As international diplomats gather in Bali to try to begin negotiating a successor treaty to the Kyoto Protocol, their toughest challenge is how to deal with China’s fast rise as the world’s leading source of greenhouse gases.
At the talks, which began Dec. 3 and continue until Dec. 14, no binding agreement is likely to be reached on cutting emissions. The Bush administration refuses to consider such a pact unless China also does so and China says wealthy nations must go first. Not widely understood, however, are two underlying elements behind this conflict – the degree to which China has become the central battlefront of global warming, and the reasons why China’s government cannot make any concessions to U.S. demands. [Full Text]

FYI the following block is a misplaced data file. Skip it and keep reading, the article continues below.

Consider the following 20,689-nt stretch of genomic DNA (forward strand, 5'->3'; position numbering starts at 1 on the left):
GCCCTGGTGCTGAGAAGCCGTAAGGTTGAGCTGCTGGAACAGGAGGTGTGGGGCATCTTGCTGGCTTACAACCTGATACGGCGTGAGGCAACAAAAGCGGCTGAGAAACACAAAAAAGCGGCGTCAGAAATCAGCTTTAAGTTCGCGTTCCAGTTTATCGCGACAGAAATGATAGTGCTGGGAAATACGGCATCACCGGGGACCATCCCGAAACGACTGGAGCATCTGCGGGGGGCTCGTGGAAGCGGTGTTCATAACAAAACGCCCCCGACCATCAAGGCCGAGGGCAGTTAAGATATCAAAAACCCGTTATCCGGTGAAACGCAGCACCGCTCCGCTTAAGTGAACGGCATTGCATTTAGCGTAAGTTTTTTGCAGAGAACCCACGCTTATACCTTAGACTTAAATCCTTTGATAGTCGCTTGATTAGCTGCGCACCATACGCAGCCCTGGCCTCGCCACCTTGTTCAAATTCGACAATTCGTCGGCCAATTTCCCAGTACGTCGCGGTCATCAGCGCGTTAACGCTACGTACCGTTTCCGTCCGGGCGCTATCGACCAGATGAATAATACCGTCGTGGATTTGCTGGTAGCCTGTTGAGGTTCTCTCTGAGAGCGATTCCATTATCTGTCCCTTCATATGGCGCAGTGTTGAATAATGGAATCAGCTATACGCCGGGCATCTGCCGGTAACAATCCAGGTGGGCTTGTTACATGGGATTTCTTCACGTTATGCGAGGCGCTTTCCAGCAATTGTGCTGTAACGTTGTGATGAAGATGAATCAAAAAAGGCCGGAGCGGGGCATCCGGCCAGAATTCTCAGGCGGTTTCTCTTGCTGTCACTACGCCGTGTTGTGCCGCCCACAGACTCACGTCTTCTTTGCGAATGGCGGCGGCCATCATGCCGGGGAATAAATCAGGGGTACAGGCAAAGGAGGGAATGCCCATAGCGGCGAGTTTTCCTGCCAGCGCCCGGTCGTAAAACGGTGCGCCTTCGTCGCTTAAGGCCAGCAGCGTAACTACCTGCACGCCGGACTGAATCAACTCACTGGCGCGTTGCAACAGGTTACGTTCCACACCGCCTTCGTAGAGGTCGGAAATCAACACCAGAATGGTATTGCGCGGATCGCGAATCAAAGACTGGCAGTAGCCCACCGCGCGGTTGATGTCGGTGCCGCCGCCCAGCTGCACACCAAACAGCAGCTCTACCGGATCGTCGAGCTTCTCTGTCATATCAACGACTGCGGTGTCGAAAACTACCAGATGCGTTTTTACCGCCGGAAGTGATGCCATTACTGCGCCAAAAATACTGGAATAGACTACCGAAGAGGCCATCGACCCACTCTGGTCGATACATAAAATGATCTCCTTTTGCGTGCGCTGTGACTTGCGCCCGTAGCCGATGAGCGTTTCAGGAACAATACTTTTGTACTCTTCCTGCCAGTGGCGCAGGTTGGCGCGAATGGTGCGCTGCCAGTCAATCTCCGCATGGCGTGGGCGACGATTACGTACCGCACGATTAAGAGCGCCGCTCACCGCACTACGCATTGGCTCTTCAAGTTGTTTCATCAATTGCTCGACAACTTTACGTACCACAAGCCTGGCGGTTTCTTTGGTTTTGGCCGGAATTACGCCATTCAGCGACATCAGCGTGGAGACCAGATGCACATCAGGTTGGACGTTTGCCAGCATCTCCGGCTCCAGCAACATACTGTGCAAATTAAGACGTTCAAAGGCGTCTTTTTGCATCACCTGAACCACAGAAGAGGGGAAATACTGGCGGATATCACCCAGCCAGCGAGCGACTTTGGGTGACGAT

Robert Collier is a visiting scholar at the Center for Environmental Public Policy at the University of California at Berkeley. He is writing a book about China and global warming for University of California Press.
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